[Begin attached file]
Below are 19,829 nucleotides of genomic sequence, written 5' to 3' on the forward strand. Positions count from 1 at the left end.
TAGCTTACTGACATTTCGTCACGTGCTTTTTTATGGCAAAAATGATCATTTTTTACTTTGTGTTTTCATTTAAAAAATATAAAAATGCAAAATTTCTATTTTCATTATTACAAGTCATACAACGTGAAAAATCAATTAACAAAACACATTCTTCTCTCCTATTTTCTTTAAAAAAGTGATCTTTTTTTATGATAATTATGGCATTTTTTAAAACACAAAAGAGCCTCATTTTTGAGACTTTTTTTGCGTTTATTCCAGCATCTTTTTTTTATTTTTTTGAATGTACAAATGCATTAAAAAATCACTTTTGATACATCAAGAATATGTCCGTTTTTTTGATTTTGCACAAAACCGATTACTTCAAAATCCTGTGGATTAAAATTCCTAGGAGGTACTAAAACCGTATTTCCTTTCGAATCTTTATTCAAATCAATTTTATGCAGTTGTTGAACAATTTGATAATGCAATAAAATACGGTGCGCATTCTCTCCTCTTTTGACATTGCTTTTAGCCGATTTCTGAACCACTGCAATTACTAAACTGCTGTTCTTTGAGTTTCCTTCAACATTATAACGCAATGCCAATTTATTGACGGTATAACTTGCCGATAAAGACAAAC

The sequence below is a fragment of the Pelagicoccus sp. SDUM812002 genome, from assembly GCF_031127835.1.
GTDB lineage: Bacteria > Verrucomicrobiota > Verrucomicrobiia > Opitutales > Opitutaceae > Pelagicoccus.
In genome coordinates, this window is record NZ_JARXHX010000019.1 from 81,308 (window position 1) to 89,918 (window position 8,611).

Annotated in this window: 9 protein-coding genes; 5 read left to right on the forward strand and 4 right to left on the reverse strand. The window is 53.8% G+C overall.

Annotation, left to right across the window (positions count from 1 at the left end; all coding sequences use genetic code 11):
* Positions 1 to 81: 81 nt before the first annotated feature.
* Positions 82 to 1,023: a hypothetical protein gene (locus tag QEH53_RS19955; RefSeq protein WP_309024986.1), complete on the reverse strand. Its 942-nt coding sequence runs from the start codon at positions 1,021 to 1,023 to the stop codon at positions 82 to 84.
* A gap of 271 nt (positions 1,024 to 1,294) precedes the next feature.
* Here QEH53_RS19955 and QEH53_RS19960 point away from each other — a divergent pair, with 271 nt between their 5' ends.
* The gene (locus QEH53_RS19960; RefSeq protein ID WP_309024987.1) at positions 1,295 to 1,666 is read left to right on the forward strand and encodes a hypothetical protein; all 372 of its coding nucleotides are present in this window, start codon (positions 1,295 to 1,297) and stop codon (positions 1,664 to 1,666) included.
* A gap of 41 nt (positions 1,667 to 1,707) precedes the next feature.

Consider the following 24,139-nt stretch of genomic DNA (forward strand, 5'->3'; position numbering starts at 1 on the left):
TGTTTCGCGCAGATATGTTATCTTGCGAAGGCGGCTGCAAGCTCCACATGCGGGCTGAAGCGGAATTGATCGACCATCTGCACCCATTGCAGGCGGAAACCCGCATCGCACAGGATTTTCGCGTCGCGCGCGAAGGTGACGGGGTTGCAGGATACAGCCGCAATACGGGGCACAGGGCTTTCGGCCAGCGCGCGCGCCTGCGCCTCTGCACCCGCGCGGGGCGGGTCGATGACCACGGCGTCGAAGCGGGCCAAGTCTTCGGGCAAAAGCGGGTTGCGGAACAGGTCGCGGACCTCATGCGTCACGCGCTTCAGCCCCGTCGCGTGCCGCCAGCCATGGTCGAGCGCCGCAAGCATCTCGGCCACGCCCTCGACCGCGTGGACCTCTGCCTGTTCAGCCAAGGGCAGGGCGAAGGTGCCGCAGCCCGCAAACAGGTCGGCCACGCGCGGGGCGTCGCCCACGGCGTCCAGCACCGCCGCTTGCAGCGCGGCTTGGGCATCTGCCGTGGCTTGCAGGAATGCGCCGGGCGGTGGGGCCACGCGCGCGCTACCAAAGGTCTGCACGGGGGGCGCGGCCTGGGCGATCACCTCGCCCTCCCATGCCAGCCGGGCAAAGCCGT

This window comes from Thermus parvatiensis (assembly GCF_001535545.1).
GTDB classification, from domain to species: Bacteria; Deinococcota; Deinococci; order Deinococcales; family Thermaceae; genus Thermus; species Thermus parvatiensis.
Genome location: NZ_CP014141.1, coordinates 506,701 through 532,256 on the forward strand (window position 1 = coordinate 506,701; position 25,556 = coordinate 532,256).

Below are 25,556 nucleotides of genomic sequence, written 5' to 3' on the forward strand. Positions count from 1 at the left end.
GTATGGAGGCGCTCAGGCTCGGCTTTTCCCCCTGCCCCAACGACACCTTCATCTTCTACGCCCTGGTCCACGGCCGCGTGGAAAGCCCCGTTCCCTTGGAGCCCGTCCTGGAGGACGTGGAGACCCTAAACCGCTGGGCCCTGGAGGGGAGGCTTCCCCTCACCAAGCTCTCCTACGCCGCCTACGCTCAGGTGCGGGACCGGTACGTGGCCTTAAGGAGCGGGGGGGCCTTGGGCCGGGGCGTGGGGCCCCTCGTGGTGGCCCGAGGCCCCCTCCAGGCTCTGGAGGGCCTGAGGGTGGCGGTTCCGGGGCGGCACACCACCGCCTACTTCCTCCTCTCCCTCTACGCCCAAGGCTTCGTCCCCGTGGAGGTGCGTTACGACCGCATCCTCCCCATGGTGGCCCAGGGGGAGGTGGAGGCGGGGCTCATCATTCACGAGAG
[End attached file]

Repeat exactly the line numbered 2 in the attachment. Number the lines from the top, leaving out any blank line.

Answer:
TAGCTTACTGACATTTCGTCACGTGCTTTTTTATGGCAAAAATGATCATTTTTTACTTTGTGTTTTCATTTAAAAAATATAAAAATGCAAAATTTCTATTTTCATTATTACAAGTCATACAACGTGAAAAATCAATTAACAAAACACATTCTTCTCTCCTATTTTCTTTAAAAAAGTGATCTTTTTTTATGATAATTATGGCATTTTTTAAAACACAAAAGAGCCTCATTTTTGAGACTTTTTTTGCGTTTATTCCAGCATCTTTTTTTTATTTTTTTGAATGTACAAATGCATTAAAAAATCACTTTTGATACATCAAGAATATGTCCGTTTTTTTGATTTTGCACAAAACCGATTACTTCAAAATCCTGTGGATTAAAATTCCTAGGAGGTACTAAAACCGTATTTCCTTTCGAATCTTTATTCAAATCAATTTTATGCAGTTGTTGAACAATTTGATAATGCAATAAAATACGGTGCGCATTCTCTCCTCTTTTGACATTGCTTTTAGCCGATTTCTGAACCACTGCAATTACTAAACTGCTGTTCTTTGAGTTTCCTTCAACATTATAACGCAATGCCAATTTATTGACGGTATAACTTGCCGATAAAGACAAAC